Monday, February 20, 2012

Mexico Prison Riot Staged As a Cover for Jail Break?

A prison fight between rival criminal organizations the Gulf Cartel and the Zetas may have been intended to distract authorities while other inmates escaped, officials said Monday. At least 44 people were killed during the Sunday riot, in which prisoners used stones, clubs, and other sharp objects as weapons, reports the New York Times. El Universal described it as the worst massacre in the history of Mexican prison fights. EFE calls it the most serious prison tragedy in the past five years. The Apodaca penitenciary is found just outside Monterrey in Nuevo Leon state, one of the most violent in Mexico due to the ongoing Zetas-Gulf feud.

Nuevo Leon security spokesman Domene Zambrano said that after conducting a review of the prison population, there appeared to be "absences." This lent credence to the theory that the gang fight may have actually been intended to allow some inmates to escape, he said. However, it would be “premature” to say how many prisoners were missing, and whether they belonged to either the Gulf Cartel or the Zetas, he added.

17 prison officials, including the director of security, are being questioned about the gang fight, according to Milenio. It is unclear which gang provoked the confrontation, but it appears that prison guards would have had to allow the instigators to cross over to another section of the prison, in order to fight their rivals.

The Wall Street Journal notes that the Apodaca prison -- which houses 2,700 inmates, although it is built to house just 1,700 -- again calls attention to the endemic problems facing Latin America’s prison population: overcrowding, corrupt staff, and inhumane living conditions. The Apodaca riot followed another deadly prison fight registered last January in Tamaulipas, in which at least 31 inmates died. And, with the recent death of the 359th victim of the deadly prison fire in Honduras, the Apodaca disaster proves again that violent, inhuman prison conditions is a regionwide problem.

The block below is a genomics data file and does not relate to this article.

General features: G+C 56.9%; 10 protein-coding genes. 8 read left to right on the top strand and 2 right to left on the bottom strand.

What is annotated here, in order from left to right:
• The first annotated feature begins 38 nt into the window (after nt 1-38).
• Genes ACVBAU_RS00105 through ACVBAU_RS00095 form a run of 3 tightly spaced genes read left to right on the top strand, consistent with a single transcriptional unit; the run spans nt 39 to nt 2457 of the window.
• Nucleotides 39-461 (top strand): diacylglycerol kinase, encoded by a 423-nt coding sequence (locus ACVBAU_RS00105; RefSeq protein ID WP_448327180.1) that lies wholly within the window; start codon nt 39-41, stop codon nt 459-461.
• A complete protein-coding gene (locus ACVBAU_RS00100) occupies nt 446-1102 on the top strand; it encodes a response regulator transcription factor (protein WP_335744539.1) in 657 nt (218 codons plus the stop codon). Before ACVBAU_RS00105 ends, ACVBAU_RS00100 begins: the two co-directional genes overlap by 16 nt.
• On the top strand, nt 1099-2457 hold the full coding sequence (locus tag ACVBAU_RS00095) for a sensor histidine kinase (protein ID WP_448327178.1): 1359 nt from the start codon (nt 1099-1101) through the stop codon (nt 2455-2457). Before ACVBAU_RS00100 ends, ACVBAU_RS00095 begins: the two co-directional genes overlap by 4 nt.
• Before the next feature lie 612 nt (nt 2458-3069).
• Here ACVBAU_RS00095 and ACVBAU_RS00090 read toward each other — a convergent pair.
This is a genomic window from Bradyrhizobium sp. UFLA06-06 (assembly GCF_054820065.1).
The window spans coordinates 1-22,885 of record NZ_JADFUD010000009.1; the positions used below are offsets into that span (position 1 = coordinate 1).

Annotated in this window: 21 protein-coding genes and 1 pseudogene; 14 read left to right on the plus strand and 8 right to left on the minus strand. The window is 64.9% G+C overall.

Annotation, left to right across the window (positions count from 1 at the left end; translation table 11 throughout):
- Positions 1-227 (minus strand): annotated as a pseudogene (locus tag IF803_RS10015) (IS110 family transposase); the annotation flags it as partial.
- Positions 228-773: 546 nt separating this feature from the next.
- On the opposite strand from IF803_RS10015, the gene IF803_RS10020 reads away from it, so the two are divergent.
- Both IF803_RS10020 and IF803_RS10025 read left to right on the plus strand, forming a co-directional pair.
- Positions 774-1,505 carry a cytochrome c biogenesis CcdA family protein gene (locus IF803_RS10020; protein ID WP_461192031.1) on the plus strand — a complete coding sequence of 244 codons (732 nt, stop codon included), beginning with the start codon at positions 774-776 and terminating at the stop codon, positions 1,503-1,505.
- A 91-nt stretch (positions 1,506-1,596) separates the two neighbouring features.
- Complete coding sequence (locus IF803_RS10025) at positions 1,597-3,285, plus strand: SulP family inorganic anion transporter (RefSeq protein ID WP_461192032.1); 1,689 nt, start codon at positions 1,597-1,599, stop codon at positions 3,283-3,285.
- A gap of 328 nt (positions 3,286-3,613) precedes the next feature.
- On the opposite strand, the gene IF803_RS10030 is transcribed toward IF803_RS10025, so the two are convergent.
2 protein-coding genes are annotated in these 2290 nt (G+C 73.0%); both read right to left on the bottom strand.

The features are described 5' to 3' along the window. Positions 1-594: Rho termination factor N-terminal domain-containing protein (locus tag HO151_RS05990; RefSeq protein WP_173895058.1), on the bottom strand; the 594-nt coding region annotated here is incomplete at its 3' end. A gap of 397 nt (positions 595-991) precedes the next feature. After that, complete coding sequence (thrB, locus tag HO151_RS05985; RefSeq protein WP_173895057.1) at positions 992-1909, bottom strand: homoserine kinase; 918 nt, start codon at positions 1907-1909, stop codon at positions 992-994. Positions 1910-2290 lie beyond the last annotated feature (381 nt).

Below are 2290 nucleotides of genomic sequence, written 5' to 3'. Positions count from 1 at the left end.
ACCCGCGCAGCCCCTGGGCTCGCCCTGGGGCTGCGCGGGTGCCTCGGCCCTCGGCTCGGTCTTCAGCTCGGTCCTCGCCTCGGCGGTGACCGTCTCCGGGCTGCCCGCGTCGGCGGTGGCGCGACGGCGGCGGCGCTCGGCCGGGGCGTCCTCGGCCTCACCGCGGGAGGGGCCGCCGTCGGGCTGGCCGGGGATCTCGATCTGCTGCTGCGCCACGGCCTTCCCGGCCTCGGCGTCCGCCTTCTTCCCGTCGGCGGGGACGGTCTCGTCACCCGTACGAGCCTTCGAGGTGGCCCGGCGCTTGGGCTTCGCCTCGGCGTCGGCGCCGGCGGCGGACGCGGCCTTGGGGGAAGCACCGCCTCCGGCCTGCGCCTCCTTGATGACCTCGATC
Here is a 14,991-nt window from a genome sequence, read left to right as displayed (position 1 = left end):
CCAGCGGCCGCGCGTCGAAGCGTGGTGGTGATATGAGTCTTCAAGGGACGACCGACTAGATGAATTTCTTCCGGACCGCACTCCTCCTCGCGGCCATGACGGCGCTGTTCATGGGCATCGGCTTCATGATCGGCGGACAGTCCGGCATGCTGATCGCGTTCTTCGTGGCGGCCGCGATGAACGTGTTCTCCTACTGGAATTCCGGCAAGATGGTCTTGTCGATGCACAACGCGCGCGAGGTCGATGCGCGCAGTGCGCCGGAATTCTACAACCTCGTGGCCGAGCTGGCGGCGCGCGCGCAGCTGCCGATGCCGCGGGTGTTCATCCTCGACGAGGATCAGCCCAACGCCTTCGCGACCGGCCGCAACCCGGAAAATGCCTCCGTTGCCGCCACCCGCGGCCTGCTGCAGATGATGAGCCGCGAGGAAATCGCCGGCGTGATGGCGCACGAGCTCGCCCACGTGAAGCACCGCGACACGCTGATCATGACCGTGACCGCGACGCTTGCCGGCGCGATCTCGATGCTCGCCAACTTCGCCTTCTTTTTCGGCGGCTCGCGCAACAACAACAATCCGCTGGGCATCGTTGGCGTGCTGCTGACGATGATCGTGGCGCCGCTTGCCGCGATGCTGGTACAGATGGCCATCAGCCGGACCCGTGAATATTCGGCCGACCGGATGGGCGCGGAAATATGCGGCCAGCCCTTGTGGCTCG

News Briefs

  • The New York Times on Venezuela’s classical music program, designed to train children from some of its poorest barrios. The program, known as El Sistema, is one of the most popular in Venezuela, and has sparked accusations from some prominent Venezuelan classical musicians that President Hugo Chavez is using the training program for political ends.
  • Both the LA Times and NPR have profiles of Josefina Vazquez Mota, the first female presidential candidate for a major political party in Mexico. The LA Times notes that rather than casting herself as a champion of progressive women’s causes, Vazquez Mota appears to be highlighting her “everywoman” background, which includes emphasizing her conservative Catholicism and opposition to abortion.
  • Mercopress reports that Argentina is now using “satellite imagery” in order to determine whether foreign vessels are conducting exploration activities with permission in Argentine waters near the Falkland Islands.
  • Gatopardo has a long journalism piece asking “what would Arizona do without Mexicans?”
  • An opinion piece in the Washington Post argues that the US should provide Cuba with the resources it needs in order to better allow both countries to respond to and prevent an oil spill disaster. Spanish oil company Repsol recently started deep sea drilling in Cuban waters, where an oil spill could affect Florida and the southeast US coast.
  • La Prensa Libre reports that former Guatemala military strongman Efrain Rios Mott has requested that the case against him be closed. A judge has ordered that the former dictator stand trial on charges of genocide and crimes against humanity.

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